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Lost and found: One of the world's most elusive amphibians, Pseudophilautus stellatus; (Kelaart 1853) rediscovered


Wickramasinghe, L J Mendis; Vidanapathirana, Dulan Ranga; Airyarathne, Sameera; Rajeev, Gehan; Chanaka, Amila; Pastorini, Jennifer; Chathuranga, Gayan; Wickramasinghe, Nethu (2013). Lost and found: One of the world's most elusive amphibians, Pseudophilautus stellatus; (Kelaart 1853) rediscovered. Zootaxa, 3620(1):112-128.

Abstract

Pseudophilautus stellatus (Kelaart 1853) has been rediscovered from the Peak Wilderness, Central Hills of Sri Lanka. The species, till now known only from its lost holotype, was the first shrub frog described from Sri Lanka, and had not been reported since then. It was thought to have become extinct for nearly 157 years, being the amphibian species "lost" for the longest amount of time. Here we designate a neotype from the material collected at what we consider its type locality, having considered characters of the lost holotype and provide a complete description. We have conducted a molecular phy-logenetic analysis, on which basis the species is well differentiated from all other Pseudophilautus sequenced so far, and placed in a clade together with P. femoralis, P. frankenbergi, P. mooreorum, and P. poppiae.

Abstract

Pseudophilautus stellatus (Kelaart 1853) has been rediscovered from the Peak Wilderness, Central Hills of Sri Lanka. The species, till now known only from its lost holotype, was the first shrub frog described from Sri Lanka, and had not been reported since then. It was thought to have become extinct for nearly 157 years, being the amphibian species "lost" for the longest amount of time. Here we designate a neotype from the material collected at what we consider its type locality, having considered characters of the lost holotype and provide a complete description. We have conducted a molecular phy-logenetic analysis, on which basis the species is well differentiated from all other Pseudophilautus sequenced so far, and placed in a clade together with P. femoralis, P. frankenbergi, P. mooreorum, and P. poppiae.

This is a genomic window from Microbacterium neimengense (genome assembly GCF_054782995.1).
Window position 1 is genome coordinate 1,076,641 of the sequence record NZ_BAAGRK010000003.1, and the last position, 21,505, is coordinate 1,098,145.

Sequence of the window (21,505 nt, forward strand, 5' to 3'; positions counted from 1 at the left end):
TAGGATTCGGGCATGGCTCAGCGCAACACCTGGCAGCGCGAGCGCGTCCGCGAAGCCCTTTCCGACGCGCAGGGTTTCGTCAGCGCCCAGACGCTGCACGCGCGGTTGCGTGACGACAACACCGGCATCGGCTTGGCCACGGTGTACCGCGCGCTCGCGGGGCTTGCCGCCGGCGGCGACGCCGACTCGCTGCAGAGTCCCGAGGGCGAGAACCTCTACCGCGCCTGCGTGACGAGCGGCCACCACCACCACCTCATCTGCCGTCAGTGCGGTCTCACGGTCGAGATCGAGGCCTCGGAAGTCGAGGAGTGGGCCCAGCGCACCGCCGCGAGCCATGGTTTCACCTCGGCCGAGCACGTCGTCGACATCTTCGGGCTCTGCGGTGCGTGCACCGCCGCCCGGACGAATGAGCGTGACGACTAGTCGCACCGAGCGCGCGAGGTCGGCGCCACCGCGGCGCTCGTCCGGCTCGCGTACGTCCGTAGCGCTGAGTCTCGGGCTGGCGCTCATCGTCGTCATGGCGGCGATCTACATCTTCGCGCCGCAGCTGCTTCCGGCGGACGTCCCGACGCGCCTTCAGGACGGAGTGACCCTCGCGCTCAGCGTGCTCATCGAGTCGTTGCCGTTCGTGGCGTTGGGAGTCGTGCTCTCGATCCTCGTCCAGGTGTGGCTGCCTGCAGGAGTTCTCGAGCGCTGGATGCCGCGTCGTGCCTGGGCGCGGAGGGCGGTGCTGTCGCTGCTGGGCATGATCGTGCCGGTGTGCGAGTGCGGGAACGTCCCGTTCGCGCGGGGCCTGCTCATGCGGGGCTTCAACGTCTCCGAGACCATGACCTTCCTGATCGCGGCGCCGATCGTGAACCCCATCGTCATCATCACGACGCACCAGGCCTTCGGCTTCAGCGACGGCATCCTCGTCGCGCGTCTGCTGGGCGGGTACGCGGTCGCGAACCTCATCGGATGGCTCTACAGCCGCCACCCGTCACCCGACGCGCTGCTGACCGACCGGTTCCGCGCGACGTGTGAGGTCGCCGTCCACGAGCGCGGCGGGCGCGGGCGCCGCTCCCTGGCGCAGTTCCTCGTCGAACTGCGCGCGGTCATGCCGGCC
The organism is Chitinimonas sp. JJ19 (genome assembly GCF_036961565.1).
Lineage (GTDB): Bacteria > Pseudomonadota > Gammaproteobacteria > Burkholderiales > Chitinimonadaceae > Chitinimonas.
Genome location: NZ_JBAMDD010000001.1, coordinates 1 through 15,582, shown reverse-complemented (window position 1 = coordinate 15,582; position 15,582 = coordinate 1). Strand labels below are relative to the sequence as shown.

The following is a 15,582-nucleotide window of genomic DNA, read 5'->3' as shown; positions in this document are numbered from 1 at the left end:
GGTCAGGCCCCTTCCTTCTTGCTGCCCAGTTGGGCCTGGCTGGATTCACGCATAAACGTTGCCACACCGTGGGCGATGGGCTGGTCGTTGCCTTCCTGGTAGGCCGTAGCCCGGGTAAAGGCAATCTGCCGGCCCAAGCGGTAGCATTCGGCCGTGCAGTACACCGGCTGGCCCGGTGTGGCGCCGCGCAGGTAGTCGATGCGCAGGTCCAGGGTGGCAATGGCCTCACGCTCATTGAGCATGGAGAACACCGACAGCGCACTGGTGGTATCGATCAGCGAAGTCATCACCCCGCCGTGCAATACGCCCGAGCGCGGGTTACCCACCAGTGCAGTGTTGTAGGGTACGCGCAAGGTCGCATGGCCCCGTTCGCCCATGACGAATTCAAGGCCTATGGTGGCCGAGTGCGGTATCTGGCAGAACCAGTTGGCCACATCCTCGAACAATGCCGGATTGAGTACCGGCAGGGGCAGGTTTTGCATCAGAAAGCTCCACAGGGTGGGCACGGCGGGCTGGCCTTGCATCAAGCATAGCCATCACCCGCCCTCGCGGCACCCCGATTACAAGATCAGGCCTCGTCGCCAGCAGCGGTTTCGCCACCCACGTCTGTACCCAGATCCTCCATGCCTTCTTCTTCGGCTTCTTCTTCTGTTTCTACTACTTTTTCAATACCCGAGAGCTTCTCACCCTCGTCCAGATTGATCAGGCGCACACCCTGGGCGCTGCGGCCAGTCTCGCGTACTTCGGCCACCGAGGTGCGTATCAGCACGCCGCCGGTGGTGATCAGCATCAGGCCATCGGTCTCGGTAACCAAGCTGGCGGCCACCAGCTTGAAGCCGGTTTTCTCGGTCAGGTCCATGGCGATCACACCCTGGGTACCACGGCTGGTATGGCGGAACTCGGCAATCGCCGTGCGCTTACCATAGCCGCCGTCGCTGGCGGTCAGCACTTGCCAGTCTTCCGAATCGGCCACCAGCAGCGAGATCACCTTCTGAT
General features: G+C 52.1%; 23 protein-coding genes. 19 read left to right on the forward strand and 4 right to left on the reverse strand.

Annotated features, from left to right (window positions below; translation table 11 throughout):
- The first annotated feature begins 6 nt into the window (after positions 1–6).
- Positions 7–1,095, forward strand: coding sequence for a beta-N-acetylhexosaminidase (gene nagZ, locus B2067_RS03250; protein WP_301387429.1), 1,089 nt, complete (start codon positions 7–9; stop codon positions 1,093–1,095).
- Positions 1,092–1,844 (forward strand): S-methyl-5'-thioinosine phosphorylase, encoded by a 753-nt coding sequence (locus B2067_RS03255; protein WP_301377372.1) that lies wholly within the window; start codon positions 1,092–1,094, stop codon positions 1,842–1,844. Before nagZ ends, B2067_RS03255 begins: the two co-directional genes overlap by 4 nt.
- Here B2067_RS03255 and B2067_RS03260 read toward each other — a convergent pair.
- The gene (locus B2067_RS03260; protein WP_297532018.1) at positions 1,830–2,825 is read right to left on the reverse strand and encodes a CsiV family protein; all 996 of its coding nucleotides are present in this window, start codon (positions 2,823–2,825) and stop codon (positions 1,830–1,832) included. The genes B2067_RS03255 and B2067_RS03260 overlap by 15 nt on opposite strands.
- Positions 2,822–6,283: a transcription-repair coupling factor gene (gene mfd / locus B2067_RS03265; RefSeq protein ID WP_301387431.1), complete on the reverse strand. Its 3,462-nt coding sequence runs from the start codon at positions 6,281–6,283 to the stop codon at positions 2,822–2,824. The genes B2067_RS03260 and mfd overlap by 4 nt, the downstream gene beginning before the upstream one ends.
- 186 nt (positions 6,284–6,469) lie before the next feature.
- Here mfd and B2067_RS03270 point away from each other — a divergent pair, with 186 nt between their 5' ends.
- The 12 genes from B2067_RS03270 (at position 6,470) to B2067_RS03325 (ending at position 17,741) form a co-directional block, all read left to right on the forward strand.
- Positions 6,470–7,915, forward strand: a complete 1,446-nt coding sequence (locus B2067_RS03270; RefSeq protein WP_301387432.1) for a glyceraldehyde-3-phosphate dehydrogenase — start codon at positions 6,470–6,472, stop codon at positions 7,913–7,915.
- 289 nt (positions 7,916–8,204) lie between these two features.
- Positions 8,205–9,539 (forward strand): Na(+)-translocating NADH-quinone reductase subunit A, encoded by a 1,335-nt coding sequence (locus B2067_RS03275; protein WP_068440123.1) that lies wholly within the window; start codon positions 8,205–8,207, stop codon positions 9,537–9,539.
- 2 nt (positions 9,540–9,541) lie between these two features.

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Additional indexing

Item Type:Journal Article, refereed, original work
Communities & Collections:07 Faculty of Science > Department of Anthropology
Dewey Decimal Classification:300 Social sciences, sociology & anthropology
Language:English
Date:2013
Deposited On:10 Feb 2014 13:13
Last Modified:08 Dec 2017 03:04
Publisher:Magnolia Press
ISSN:1175-5326
Publisher DOI:https://doi.org/10.11646/zootaxa.3620.1.5

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